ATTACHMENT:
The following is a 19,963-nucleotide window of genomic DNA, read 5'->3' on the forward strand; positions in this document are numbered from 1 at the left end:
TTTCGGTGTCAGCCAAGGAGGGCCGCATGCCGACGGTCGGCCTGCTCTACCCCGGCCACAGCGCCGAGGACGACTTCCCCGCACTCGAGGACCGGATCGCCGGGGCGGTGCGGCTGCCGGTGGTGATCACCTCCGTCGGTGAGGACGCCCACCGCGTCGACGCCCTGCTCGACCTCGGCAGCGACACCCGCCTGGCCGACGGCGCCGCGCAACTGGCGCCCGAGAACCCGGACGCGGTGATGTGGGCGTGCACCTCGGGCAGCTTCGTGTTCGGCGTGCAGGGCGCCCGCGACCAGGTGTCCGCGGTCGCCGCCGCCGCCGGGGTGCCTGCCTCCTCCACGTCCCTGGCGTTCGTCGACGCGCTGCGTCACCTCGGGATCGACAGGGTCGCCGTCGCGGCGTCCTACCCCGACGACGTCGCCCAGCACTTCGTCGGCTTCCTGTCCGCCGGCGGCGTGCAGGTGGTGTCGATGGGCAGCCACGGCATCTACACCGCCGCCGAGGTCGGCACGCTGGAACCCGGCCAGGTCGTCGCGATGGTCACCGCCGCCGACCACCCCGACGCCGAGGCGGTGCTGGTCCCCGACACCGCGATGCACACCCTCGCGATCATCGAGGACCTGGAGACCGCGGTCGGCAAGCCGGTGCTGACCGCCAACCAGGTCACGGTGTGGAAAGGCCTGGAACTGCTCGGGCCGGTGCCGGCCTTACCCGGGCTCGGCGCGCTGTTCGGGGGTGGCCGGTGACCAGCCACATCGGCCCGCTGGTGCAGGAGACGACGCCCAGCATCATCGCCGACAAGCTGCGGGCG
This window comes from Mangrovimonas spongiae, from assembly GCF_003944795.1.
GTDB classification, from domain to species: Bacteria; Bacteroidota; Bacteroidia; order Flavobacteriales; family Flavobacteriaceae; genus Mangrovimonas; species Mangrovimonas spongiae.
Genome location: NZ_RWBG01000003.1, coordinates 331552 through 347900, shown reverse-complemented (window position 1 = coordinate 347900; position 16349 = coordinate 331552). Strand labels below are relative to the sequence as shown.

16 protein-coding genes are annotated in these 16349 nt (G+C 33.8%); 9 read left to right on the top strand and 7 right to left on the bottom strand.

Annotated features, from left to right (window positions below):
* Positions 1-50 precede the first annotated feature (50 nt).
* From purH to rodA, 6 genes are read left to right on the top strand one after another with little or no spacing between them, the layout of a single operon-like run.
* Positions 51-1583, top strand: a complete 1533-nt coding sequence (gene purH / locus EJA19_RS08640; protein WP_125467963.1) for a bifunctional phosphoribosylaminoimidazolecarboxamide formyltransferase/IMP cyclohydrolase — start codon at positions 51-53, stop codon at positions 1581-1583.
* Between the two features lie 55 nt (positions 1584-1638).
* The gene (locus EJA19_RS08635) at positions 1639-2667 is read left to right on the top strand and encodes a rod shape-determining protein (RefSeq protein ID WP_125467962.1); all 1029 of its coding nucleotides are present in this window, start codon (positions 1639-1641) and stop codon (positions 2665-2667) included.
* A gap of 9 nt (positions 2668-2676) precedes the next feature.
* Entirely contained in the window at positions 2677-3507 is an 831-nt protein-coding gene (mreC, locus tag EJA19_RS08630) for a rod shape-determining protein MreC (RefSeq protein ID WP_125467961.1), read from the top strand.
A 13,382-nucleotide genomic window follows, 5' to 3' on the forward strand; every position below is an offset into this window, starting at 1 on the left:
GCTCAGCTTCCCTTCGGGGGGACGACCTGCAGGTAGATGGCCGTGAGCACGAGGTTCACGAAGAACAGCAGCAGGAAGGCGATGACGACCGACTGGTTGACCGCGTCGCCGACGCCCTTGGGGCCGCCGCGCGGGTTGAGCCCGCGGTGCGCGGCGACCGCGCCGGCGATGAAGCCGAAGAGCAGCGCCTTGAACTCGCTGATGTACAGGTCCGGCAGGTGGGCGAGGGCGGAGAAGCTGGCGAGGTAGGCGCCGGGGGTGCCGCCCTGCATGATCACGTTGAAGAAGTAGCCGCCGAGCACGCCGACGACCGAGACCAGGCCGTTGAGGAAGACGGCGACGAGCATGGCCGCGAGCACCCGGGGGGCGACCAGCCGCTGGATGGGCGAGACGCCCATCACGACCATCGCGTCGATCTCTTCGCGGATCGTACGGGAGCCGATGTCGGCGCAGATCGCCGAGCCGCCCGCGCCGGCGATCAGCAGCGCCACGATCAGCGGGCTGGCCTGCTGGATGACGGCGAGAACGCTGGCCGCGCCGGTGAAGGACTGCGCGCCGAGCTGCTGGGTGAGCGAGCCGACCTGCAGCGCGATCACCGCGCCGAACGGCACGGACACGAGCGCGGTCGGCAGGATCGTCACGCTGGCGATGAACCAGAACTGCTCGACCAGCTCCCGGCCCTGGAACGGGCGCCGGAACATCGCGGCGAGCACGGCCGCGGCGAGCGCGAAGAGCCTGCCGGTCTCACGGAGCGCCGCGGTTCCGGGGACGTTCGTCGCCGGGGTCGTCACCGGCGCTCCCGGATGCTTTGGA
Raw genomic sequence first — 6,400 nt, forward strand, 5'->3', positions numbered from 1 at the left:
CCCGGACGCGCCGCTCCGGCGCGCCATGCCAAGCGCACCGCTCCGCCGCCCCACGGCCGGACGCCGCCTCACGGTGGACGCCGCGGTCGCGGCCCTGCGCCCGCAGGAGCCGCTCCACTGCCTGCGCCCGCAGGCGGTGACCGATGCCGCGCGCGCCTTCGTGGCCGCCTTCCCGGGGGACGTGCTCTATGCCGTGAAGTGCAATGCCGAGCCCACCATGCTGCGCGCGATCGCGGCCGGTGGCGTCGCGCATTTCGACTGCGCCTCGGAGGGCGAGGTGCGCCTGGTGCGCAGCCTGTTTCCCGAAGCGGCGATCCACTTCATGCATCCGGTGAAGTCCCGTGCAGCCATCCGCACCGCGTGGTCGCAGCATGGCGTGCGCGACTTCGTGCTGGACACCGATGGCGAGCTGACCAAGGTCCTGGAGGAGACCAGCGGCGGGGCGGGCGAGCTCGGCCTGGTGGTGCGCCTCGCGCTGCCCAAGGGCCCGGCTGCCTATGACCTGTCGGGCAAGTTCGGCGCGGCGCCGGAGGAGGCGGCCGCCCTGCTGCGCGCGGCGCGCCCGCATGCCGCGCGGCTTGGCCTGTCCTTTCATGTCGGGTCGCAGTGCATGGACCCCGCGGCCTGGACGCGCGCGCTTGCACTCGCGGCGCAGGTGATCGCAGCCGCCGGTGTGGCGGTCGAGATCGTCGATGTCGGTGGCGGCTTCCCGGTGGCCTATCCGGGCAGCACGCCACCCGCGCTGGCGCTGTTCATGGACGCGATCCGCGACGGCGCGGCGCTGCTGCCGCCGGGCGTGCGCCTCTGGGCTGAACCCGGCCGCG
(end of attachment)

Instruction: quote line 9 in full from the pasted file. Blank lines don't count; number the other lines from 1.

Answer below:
* From purH to rodA, 6 genes are read left to right on the top strand one after another with little or no spacing between them, the layout of a single operon-like run.